Kim Jong Un tells Chinese President Xi Jinping that he also wants to further improve relations between the two countries.
North Korean leader Kim Jong Un has sent a message to Chinese President Xi Jinping congratulating him on the Beijing Winter Olympic Games as a “great victory” and saying he wants to improve relations between their countries, according to state news agency KCNA.
“The successful opening of the Beijing Winter Olympics despite the worldwide health crisis and unprecedented severe circumstances is another great victory won by socialist China,” Kim said in the letter, KCNA reported on Friday.
Kim said that he would “steadily develop the relations between the two parties and the two countries to a new high stage”.
He said the ties between the two countries “have been cemented into invincible strategic relations that can never be broken by anything in the struggle for defending and advancing the common cause”.
The United Nations Security Council will meet the same day to discuss a record month of North Korean missile tests, including the launch of an intermediate-range ballistic missile on Sunday, the first test of that type since 2017.
China and Russia last month delayed a US bid to impose UN sanctions on five North Koreans, diplomats said.
In a previous letter from sports authorities in January, North Korea said it would not be attending the Games in neighbouring China, blaming COVID-19 risks and “hostile forces” from other countries, although it did not mention specific nations.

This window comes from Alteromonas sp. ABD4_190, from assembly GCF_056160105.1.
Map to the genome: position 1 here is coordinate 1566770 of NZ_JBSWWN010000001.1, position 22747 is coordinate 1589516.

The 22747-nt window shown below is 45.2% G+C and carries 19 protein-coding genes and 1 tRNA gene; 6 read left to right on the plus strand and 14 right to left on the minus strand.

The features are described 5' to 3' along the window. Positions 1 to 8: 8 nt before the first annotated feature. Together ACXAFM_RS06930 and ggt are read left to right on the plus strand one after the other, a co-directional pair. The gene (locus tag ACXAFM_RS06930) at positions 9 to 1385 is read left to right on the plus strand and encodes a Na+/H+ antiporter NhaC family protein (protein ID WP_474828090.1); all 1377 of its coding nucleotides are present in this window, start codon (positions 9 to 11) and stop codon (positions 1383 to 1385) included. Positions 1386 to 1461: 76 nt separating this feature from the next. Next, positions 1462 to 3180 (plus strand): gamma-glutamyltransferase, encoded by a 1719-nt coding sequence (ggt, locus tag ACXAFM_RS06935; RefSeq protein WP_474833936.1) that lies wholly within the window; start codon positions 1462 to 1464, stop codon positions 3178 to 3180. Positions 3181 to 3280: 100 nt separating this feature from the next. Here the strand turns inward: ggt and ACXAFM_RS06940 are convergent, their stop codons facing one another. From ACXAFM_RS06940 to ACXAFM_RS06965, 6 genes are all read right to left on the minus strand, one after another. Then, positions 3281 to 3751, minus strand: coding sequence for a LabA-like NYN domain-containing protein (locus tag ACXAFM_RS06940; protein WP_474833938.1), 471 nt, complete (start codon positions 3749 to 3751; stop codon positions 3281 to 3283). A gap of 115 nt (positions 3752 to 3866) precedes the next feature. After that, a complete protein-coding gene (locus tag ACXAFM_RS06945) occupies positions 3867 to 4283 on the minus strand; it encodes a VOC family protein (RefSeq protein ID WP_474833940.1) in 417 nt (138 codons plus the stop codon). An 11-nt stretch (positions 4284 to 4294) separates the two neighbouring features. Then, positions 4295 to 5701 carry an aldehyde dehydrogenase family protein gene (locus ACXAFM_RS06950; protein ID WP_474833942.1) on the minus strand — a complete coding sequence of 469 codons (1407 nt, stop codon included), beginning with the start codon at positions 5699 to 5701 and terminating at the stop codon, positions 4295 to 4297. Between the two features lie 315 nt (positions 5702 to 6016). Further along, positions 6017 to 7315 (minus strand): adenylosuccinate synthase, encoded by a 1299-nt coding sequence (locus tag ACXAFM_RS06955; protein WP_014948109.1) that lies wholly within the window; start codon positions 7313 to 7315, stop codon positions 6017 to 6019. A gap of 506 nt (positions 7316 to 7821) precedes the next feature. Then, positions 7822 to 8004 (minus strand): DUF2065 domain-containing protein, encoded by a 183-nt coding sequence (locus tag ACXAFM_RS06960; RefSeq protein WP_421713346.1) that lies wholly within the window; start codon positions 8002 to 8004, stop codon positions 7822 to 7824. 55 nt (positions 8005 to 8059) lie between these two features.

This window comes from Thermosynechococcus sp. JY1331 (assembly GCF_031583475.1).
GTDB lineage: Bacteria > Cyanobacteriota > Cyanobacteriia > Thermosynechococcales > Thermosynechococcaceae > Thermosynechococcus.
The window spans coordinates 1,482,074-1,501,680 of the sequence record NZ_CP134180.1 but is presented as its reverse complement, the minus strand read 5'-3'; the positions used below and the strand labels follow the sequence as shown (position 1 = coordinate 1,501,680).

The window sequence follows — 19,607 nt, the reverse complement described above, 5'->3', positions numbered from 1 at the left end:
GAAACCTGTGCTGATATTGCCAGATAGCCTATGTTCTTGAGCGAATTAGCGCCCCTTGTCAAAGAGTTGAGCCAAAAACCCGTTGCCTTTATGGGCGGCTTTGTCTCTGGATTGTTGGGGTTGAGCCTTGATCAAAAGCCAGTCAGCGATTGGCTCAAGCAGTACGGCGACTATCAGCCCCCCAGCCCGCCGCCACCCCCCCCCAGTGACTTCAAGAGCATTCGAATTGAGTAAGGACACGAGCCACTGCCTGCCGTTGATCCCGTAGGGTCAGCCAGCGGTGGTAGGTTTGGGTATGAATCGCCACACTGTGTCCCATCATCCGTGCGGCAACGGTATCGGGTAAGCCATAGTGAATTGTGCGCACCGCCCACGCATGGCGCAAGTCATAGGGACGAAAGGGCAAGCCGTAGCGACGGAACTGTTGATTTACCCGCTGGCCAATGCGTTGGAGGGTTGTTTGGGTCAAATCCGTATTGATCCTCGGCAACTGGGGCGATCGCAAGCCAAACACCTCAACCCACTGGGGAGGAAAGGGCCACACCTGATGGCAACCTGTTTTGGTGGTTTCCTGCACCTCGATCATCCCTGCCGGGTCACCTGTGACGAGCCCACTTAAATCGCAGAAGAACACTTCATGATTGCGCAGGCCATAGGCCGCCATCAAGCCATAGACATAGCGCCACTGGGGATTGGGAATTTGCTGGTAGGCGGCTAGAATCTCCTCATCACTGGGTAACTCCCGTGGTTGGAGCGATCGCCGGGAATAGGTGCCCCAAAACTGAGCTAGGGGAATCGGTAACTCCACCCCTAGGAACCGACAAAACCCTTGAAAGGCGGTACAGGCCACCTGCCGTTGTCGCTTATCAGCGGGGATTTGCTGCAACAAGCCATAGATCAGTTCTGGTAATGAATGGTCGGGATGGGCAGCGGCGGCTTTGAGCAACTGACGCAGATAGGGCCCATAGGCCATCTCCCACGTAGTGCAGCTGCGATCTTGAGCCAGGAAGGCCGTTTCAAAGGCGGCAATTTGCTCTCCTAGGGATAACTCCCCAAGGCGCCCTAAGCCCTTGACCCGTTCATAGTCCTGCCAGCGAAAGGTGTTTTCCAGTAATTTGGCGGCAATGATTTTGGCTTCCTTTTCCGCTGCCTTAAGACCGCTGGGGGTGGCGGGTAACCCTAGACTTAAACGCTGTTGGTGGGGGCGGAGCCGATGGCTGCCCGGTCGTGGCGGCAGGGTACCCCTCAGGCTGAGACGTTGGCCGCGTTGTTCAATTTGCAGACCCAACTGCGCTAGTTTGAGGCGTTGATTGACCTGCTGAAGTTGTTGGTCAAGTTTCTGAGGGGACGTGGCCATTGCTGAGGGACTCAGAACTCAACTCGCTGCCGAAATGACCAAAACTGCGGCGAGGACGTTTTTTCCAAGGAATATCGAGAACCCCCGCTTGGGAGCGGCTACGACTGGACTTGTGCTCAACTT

North Korean athletes are not eligible to compete under their national flag after the country was suspended from the International Olympic Committee (IOC) until the end of 2022 for failing to send a team to the Tokyo Summer Olympics last year, citing COVID-19 concerns.
The earlier letter also criticised unspecified moves by the United States, which in December announced that its government officials would boycott the 2022 Winter Olympics because of China’s human rights record while leaving US athletes free to travel to Beijing to compete.
China has been North Korea’s only major ally since the two signed a treaty in 1961, and international sanctions imposed over Pyongyang’s nuclear weapons and ballistic missile programmes have made it more dependent than ever on Beijing for trade and other support.
After nearly two years of some of the world’s strictest border closures in the pandemic, North Korea resumed limited trade by train with China last month, but maintains near-total lockdowns on other border travel.